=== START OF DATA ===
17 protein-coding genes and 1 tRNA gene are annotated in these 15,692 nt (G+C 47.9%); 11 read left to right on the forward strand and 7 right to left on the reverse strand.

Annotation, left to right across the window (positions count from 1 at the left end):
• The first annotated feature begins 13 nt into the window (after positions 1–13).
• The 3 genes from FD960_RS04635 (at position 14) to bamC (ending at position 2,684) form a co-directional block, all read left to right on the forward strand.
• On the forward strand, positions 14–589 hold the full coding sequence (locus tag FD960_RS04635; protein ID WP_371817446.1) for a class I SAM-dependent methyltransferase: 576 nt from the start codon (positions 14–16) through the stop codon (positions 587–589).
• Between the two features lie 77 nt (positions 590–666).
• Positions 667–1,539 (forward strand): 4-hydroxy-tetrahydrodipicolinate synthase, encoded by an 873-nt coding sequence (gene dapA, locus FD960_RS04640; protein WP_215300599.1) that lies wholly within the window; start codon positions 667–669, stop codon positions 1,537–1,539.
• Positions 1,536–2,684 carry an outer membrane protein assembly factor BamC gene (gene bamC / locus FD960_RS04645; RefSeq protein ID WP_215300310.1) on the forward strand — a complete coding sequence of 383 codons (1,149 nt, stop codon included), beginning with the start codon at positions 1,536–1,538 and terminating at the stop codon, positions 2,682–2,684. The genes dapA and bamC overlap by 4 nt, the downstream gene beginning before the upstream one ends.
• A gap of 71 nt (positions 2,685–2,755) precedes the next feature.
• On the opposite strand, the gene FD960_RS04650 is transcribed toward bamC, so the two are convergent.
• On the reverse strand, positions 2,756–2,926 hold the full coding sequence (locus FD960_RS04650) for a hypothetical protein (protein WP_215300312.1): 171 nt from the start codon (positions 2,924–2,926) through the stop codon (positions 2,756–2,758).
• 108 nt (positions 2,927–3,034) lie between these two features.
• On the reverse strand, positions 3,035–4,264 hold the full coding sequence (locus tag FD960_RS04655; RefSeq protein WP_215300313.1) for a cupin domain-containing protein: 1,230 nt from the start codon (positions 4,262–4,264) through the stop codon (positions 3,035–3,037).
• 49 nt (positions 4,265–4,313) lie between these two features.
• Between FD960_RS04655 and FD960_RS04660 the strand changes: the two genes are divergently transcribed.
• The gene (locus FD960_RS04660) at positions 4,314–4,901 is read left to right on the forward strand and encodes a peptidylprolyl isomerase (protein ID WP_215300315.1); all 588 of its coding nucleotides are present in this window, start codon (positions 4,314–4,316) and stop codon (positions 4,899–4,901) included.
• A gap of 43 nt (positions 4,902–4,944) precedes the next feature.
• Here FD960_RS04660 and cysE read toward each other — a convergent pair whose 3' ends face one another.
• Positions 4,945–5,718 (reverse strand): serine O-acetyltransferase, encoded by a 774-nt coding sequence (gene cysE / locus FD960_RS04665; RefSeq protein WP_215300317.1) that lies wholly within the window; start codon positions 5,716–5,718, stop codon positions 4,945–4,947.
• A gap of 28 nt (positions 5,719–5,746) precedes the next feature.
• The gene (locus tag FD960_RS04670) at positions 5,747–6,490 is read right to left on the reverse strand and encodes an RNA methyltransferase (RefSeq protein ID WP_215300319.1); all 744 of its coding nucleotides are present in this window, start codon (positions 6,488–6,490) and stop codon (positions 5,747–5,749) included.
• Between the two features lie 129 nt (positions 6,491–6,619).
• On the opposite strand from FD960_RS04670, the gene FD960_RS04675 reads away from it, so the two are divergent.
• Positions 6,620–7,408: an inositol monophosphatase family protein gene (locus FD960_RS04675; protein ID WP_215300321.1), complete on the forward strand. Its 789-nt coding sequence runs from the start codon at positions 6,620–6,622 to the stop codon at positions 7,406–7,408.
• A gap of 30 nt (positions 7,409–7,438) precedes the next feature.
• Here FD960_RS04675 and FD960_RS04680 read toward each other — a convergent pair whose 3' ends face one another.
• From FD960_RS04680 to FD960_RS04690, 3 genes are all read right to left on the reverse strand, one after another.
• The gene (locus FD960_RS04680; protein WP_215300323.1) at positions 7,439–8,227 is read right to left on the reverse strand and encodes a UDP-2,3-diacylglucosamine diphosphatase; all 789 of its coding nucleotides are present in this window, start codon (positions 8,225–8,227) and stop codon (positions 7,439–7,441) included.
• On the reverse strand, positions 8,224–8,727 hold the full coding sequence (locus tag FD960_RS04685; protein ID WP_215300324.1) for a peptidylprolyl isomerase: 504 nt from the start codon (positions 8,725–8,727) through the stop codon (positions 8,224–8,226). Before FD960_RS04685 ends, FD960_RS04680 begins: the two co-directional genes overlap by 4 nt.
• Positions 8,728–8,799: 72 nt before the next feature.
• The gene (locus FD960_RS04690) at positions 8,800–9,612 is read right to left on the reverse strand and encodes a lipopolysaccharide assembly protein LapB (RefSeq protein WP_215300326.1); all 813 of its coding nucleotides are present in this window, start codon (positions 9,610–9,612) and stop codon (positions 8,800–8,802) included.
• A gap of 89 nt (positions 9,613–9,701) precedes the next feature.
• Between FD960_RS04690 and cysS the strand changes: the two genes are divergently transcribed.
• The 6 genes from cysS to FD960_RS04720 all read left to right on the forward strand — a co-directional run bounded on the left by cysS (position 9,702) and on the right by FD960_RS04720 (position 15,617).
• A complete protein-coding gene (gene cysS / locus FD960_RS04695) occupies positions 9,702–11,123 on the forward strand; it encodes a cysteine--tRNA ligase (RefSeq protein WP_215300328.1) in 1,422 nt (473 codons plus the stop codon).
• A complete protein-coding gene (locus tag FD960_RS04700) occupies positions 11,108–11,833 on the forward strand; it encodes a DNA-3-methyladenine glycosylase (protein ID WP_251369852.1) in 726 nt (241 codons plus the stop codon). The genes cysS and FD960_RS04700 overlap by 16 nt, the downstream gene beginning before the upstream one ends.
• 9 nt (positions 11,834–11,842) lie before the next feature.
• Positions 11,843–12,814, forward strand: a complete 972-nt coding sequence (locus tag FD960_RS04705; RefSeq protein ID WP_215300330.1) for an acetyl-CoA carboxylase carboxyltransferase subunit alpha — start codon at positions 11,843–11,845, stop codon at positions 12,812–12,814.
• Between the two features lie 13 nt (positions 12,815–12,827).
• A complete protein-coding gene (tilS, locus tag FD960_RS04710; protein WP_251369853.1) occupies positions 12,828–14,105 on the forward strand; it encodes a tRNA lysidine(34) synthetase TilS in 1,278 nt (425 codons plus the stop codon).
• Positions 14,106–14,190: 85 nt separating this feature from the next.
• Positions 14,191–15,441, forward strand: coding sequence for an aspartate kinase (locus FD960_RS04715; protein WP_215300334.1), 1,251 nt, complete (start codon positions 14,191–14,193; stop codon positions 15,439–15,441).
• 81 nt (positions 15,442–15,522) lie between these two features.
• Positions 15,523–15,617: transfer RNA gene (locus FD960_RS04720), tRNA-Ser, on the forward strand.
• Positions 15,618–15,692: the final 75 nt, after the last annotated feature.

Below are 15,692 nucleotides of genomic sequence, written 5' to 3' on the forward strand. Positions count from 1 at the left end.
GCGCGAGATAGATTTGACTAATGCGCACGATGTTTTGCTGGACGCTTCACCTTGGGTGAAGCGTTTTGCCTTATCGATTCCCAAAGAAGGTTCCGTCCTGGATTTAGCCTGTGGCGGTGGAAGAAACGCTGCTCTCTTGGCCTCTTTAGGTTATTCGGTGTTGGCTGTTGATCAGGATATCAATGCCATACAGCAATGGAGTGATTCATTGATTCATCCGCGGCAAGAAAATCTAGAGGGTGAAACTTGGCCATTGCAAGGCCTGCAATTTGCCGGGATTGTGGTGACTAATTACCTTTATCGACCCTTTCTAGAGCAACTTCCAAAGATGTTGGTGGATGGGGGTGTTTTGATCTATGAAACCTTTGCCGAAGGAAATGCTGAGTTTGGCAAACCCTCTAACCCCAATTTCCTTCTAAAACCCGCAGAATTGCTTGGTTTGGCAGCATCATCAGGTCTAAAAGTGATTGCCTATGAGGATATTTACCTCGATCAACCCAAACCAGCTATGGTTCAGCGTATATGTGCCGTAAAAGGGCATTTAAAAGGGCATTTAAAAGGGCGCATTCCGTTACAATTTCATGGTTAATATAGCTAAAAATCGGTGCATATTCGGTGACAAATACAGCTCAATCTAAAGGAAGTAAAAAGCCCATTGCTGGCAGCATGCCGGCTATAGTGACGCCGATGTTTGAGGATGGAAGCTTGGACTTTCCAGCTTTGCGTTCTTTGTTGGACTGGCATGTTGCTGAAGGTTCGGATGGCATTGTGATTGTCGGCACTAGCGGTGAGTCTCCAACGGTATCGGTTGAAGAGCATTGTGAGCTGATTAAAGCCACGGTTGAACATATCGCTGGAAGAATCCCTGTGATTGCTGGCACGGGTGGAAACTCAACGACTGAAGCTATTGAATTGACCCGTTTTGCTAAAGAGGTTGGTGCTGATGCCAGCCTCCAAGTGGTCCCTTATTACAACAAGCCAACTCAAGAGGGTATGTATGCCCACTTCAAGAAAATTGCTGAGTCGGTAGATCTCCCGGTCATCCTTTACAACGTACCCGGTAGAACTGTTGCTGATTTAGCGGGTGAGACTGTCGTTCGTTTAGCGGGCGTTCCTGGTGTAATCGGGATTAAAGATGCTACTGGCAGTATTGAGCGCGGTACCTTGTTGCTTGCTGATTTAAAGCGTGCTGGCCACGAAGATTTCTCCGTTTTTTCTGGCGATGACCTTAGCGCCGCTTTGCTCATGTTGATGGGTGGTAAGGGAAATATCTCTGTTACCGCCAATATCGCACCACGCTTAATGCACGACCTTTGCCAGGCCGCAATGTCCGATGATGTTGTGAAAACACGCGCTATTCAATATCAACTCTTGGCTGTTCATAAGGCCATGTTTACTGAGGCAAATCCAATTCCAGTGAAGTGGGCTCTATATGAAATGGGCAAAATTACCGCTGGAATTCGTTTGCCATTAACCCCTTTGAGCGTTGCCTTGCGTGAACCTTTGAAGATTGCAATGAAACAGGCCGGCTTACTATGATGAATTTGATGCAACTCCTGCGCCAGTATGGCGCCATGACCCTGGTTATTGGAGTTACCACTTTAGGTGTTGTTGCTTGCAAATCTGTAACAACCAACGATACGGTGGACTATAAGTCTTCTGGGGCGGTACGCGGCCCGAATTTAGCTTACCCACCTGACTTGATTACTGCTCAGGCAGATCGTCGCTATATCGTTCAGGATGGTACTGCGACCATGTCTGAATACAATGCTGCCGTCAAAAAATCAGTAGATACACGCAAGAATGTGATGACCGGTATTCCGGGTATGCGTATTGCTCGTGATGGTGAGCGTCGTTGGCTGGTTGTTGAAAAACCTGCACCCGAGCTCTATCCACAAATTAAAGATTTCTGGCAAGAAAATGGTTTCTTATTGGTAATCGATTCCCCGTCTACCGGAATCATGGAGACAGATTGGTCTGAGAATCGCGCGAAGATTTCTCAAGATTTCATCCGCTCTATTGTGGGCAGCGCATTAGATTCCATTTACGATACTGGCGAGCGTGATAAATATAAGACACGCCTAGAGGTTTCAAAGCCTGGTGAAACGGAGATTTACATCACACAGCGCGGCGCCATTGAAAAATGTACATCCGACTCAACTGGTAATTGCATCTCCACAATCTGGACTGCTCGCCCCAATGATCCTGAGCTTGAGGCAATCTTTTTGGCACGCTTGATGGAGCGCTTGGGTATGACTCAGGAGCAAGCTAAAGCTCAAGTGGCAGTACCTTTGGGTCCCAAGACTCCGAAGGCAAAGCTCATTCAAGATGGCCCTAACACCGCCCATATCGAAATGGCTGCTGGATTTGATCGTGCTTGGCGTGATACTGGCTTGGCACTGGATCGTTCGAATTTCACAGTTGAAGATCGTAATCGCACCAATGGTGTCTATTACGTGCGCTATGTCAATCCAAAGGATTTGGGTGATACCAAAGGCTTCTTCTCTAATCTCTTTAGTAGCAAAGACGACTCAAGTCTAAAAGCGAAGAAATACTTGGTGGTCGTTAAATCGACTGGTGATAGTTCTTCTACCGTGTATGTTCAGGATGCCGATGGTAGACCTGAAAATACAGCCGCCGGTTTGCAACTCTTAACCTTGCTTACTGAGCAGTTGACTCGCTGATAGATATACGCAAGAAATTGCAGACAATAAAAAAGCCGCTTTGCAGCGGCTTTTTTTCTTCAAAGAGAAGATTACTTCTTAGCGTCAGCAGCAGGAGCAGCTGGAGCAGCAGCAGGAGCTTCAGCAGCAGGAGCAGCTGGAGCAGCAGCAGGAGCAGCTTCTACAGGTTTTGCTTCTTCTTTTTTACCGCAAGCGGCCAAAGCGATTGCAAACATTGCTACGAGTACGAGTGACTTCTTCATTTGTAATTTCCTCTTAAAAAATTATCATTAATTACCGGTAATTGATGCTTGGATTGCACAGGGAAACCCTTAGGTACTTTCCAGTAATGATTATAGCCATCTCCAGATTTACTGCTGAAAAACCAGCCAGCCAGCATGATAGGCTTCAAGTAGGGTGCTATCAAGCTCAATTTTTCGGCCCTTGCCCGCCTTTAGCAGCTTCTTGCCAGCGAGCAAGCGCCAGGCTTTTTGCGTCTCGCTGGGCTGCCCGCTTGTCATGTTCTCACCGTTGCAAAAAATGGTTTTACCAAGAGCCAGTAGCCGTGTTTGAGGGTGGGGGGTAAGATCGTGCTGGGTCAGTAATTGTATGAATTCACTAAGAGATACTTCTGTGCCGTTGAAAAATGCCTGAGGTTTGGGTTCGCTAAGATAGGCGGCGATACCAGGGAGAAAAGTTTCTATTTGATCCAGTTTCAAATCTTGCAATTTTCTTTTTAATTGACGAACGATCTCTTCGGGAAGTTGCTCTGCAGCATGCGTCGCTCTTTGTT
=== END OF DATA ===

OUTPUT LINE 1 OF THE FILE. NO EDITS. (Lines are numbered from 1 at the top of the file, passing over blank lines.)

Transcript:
17 protein-coding genes and 1 tRNA gene are annotated in these 15,692 nt (G+C 47.9%); 11 read left to right on the forward strand and 7 right to left on the reverse strand.